Jul 31, 2018 - National Geographic Endeavour II
Guests onboard National Geographic Endeavour II spent the day exploring Santa Cruz Island. This is a special opportunity for our passengers to get a deeper understanding of the human-environmental relationship of Galapagos. This relationship has been one of conflict, harmony, feats and failures. It is important for guests to get a chance to ponder some of these socio-environmental processes and how they resemble processes occurring in their own home countries.
We started the day with a tour of the Charles Darwin Research Station. Guests learned about the intention behind the establishment of this world-renowned research institution; a consolidation of important ecological, social, and environmental research used to inform policy for Ecuadorian government authorities. Guests learned about the famous giant tortoise captive breeding program, both its successes and failures. We met Super Diego, the giant tortoise from Espanola that, once rescued from the San Diego Zoo in 1977, saved his species by giving rise to over 2,000 offspring that have bee repatriated to Espanola Island. We ended our tour of the Charles Darwin Foundation at the Lonesome George exhibit, and guests reflected on the ways in which humans have had serious negative impacts on the environment and the species that it supports.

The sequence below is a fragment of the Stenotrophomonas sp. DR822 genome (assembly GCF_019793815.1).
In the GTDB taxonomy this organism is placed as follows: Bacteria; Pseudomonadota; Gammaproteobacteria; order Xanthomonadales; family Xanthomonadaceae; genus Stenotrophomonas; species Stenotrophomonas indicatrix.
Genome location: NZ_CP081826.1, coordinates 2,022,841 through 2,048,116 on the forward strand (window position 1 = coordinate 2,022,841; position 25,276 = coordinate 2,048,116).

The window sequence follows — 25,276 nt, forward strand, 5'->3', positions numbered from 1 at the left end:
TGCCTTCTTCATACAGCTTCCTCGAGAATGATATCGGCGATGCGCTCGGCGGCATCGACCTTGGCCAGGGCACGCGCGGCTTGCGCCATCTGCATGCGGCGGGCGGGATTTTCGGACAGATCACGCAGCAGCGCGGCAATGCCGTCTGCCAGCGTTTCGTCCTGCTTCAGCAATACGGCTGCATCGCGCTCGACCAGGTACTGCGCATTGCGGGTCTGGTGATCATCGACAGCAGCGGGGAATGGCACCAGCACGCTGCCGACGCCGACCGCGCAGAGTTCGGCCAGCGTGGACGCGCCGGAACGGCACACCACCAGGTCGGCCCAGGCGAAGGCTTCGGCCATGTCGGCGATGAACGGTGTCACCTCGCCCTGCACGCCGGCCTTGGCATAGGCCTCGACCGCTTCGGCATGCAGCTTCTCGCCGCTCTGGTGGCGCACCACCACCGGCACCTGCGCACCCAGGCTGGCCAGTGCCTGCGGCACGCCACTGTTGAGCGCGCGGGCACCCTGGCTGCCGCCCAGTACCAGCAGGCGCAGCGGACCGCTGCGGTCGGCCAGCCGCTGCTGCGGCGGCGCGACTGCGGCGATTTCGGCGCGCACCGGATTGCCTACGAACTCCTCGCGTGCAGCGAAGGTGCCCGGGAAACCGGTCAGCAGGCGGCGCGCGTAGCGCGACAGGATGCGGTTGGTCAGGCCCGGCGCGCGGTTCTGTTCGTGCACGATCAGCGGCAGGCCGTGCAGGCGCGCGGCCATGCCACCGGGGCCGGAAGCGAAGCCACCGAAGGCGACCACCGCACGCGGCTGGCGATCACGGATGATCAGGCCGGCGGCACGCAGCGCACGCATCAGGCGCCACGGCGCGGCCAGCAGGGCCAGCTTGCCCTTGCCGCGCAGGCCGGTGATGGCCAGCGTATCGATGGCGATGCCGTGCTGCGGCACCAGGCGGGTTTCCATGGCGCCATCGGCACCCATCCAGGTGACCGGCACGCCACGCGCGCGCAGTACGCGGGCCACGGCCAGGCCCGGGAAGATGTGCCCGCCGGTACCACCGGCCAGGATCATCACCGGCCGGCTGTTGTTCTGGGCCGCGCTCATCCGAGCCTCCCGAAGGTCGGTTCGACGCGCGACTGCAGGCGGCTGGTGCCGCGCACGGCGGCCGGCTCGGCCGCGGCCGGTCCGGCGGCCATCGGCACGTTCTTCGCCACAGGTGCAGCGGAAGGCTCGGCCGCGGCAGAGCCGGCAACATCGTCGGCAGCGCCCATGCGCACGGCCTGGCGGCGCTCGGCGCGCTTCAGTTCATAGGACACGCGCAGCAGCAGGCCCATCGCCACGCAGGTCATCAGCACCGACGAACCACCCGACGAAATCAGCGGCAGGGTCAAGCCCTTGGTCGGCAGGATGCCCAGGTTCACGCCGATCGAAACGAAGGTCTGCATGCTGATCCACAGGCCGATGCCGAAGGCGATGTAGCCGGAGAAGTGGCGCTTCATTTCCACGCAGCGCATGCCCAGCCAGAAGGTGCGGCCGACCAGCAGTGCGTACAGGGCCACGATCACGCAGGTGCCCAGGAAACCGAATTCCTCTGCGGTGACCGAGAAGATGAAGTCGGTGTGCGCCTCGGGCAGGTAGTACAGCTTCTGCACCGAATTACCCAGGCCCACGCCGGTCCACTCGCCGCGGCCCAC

At midday, passengers rode a bus to the highlands to visit a local, family-run farm called El Trapiche. Guests learned about the local production of organic coffee, cacao, brown sugar, and sugar cane rum, and even had the chance to try some of their delicious products. After our visit, we had lunch at a lovely farm. Some guests took a tour of the restaurant green house, which provides all of the fresh produce they had consumed.
We ended our day with a visit to El Chato II, where guests got up close and personal with some of Santa Cruz’s gentle giants. We discussed the evolutionary history of the iconic species and took advantage of a fantastic photography opportunity of the Santa Cruz giant tortoise.
The night was filled with dancing and music on the National Geographic Endeavour II, with a local artist group onboard enchanting guests with some of the most beautiful Andean harmonies and rhythms Puerto Ayora has to offer.
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